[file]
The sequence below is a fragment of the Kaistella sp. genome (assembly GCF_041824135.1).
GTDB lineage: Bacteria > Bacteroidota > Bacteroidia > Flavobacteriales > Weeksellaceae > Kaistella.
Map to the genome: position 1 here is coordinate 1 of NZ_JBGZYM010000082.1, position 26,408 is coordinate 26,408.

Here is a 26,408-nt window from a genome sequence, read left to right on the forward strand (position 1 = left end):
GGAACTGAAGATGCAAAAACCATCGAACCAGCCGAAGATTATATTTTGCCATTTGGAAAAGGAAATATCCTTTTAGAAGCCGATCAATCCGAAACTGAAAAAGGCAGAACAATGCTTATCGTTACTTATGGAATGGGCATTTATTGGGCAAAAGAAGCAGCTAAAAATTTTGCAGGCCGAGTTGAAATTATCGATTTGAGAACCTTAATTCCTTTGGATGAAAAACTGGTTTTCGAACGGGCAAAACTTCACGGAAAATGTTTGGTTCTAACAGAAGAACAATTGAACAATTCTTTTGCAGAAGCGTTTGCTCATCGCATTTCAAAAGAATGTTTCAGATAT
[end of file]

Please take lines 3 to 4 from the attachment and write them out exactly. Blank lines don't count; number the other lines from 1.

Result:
Map to the genome: position 1 here is coordinate 1 of NZ_JBGZYM010000082.1, position 26,408 is coordinate 26,408.

Here is a 26,408-nt window from a genome sequence, read left to right on the forward strand (position 1 = left end):